Clicks to Bricks

I am grateful to Des Lim at Bates Asia for sending me an interesting thought piece on 5 key areas that are changing consumers shopping behaviour. It started life as a retrospective look at some of the key trends that emerged in 2007 but like all good thinking it became clear to author Eric Chua that a higher order, bigger picture was emerging. A new kind of shopper who was confident on-line and whose experiences there were significantly impacting attitudes and expectations of retail stores and the development of a retail eco system.

Take a look yourself and download here.

Download from_clicks_to_bricks.pdf



The Store Goes To India


Few and Far

The big guys always get the airtime so it is good to be able to redress the balance just a bit. It is always interesting to hear of a new retail concept that has its ambitions firmly set on having just one single store. But that is the vision of Few and Far.

 Owned and run by Priscilla Carluccio. Few and Far opened this week in Brompton Road, London amidst a collection of up market home adornment stores.

Priscilla is no stranger to retailing. Her brother is Sir Terrance Conran and she has for a long time been a powerhouse behind his retail ventures with arguably as good an eye for product as he has. Her husband is Antonia Carluccio the irrepressible restaurateur and TV celebrity chef. Priscilla was for a long while the marketing director of restaurant chain Carluccios. But this venture is hers through and through.

The concept is a store that can’t be done on the web. It will contain hand picked eclectic items for the home, clothes and things that will appeal to little kids. Don’t expect it to be cheap. Its theatre will be a constant change of products and colours through the seasons if for only one reason that most of the items will be one of a kind.

 Before I arrived I would have given no chance to any store that tried to range from a car, to pick and mix children’s sweets in a jar, in the same retail space. But that’s what I saw- a fabulous bright red 1957 Fiat Cinquecento (the first year of their production in Turin) lovingly restored and able to run on unleaded fuel and mouth watering sweets which I could imagine grandmothers bringing their grandchildren to spend their pocket money on…But strange as it might seem it works and works well. I particularly liked the hand written price tags and the stories describing the artists and their approach and philosophy on some of the more expensive pieces to help justify the price...  “I don’t sign my pottery pieces” says one of the descriptions by the artist “as they have my fingerprints all over  them”.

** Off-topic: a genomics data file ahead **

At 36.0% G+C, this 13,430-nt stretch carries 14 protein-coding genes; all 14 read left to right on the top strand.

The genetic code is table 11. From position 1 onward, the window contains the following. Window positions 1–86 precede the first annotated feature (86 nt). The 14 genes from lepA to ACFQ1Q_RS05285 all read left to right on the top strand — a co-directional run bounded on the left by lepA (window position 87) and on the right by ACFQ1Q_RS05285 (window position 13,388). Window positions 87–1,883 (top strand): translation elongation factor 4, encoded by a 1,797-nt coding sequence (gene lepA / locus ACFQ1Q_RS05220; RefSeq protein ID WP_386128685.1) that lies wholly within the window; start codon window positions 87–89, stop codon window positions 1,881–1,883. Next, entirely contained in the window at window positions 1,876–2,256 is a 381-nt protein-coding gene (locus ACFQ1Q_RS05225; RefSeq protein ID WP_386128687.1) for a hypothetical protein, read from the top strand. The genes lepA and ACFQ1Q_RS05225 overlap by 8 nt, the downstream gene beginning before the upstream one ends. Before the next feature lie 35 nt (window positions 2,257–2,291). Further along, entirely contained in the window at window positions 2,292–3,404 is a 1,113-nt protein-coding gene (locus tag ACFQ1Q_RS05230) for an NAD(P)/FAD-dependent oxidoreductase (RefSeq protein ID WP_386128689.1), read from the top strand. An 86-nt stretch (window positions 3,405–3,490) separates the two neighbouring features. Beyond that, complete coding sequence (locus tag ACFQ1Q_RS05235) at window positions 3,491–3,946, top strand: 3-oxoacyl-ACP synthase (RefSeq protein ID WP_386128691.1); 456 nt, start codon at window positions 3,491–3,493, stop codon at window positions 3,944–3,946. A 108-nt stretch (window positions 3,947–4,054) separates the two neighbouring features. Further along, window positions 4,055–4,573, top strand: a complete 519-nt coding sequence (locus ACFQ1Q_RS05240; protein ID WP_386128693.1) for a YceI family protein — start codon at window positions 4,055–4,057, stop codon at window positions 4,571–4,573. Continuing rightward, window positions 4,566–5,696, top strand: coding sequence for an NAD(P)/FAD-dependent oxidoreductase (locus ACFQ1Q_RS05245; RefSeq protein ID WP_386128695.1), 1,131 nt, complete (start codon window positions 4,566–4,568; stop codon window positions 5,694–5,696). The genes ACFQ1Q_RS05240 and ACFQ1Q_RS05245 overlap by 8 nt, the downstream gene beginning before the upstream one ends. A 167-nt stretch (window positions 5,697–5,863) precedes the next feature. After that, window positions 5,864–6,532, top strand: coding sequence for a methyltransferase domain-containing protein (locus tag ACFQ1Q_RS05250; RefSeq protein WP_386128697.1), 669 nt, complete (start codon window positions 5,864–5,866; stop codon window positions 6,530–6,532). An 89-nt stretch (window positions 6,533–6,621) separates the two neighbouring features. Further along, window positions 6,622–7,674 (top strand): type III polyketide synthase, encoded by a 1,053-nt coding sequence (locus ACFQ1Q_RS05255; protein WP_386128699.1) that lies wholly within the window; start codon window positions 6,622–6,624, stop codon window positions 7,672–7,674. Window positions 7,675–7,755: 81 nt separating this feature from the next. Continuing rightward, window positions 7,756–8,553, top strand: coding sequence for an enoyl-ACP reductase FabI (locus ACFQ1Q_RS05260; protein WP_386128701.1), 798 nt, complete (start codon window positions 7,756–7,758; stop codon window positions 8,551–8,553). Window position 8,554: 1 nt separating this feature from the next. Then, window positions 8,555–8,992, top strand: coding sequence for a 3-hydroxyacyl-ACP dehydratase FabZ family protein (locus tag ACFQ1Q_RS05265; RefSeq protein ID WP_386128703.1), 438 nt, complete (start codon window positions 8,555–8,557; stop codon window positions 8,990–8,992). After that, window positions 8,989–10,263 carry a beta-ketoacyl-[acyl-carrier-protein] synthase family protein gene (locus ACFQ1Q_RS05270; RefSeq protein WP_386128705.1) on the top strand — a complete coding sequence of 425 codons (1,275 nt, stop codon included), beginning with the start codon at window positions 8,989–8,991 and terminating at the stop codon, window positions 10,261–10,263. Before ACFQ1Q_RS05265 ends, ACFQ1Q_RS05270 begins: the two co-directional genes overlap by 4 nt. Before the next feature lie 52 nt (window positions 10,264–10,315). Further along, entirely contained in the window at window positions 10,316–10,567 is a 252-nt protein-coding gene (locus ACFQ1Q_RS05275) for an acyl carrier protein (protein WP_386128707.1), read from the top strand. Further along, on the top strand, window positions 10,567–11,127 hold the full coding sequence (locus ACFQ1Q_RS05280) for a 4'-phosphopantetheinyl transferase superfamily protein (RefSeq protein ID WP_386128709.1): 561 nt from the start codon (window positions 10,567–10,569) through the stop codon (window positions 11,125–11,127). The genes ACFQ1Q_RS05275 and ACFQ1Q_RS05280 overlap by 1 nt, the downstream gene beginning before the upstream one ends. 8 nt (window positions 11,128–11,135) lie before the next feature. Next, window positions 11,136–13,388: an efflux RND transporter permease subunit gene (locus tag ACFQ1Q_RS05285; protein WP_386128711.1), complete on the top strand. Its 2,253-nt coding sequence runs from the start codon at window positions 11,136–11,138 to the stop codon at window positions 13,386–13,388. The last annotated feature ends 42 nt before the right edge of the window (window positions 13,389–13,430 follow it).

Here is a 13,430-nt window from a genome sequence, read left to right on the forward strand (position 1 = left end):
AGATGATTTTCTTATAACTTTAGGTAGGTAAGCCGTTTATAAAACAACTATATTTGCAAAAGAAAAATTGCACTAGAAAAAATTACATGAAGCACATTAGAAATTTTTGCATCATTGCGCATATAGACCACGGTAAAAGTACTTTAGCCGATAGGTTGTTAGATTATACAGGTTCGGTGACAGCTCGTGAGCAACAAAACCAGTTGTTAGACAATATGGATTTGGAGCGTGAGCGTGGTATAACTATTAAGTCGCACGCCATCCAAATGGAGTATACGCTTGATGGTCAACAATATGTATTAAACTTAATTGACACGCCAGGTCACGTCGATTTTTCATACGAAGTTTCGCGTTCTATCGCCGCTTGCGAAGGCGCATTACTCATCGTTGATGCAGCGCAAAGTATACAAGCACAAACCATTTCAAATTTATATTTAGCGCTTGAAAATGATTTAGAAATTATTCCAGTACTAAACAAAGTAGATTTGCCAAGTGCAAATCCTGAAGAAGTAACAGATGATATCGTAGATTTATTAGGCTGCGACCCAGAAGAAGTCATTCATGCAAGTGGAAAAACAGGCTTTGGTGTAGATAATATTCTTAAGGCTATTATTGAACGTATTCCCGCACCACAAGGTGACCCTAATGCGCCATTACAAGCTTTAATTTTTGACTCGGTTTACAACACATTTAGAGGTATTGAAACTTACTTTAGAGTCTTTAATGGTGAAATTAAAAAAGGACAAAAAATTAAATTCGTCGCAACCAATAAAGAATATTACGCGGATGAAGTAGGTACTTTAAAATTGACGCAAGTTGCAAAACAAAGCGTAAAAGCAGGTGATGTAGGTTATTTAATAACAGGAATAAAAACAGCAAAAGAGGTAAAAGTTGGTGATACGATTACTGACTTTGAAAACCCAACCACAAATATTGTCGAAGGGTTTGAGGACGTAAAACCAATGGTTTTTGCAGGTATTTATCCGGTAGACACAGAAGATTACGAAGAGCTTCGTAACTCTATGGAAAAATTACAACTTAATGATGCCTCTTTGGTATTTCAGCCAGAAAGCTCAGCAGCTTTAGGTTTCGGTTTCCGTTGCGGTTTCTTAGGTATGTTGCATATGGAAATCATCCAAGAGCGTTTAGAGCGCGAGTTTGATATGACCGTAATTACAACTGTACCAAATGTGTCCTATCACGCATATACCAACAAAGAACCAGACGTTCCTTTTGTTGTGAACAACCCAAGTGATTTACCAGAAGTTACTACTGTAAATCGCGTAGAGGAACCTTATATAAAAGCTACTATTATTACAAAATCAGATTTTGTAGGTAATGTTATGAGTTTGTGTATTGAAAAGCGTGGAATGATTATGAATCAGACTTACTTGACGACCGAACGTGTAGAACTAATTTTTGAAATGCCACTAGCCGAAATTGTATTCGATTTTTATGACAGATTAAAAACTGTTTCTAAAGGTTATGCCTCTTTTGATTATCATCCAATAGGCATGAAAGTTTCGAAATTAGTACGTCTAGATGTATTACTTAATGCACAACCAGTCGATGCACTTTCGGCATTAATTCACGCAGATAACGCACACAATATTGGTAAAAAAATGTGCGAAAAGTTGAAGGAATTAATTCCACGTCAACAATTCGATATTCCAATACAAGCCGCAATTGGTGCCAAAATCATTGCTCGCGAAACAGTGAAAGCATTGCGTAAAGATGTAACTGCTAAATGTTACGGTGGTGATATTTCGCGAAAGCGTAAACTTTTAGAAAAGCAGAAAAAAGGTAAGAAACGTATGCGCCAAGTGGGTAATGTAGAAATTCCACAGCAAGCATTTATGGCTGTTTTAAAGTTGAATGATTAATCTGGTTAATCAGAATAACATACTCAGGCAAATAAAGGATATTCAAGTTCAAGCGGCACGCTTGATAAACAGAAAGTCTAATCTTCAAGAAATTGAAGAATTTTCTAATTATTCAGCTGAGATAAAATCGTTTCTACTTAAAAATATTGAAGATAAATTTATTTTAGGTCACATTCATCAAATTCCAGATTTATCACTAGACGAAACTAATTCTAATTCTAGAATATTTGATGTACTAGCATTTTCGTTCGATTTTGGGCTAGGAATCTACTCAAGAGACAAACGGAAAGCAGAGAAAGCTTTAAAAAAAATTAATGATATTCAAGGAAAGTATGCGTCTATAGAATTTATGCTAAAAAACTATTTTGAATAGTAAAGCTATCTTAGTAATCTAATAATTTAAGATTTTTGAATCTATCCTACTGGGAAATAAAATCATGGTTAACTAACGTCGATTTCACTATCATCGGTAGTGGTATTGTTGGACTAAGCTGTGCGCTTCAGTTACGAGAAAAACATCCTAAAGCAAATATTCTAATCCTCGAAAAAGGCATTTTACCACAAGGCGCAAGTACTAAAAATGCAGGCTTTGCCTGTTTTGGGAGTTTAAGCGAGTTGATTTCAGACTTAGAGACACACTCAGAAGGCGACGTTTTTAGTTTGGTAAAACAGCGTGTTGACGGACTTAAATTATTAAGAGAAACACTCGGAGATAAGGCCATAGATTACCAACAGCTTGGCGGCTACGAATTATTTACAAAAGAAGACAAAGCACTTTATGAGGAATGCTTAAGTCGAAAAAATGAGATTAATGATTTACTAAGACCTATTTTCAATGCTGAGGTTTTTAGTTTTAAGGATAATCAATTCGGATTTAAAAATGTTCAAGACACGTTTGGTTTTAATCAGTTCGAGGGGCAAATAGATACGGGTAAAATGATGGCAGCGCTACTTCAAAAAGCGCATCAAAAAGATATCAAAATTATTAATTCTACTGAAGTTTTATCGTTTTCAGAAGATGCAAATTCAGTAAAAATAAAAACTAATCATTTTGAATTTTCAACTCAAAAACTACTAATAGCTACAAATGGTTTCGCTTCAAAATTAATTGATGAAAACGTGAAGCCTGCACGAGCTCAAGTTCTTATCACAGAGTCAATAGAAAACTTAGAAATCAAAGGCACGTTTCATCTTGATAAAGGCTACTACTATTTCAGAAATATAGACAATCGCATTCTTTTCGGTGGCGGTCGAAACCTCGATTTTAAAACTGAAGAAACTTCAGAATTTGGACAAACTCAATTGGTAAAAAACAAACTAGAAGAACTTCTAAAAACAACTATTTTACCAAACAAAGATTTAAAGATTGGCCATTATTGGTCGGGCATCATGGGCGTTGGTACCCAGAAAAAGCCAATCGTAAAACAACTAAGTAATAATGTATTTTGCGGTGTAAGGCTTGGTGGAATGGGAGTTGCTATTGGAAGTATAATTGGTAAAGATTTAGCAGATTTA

There were some lovely pieces which, when I win the lottery (I’m sure that this week will be the one, mind you I thought that last week) I will come back for and items that I would not give house room to. But that is the joy of taking time to wander around both floors.

As I look through the store I get a feeling that every inch has been lovingly put together and is run by real merchants with a love for what they sell and for the customer. I was even offered a cup of tea - that is real tea from a tea pot and served in real china…

The stock selection will be on the basis of items that Priscilla would like to have in her home…and given that she has great taste that should be a continuous treat.

 Of course the more I look round the store the more I totally understand that this is Priscilla’s store, this is a one off, and maybe not economically viable in the long term –yet I can’t help getting the feeling that with all the benefits that mass merchants bring, not least in making products affordable, the world is a poorer place for all that retail ubiquity. We could all do with more of the retail love of product and proposition that Few and Far brings.

When you are in London and want to see something different take some time and visit. You won’t be disappointed. But don’t expect the Cinquecento to still be there, I’m buying that with my lottery winnings this Monday.



David Roth

Few and Far, 242 Brompton Road, London SW3


A Visit to Brazil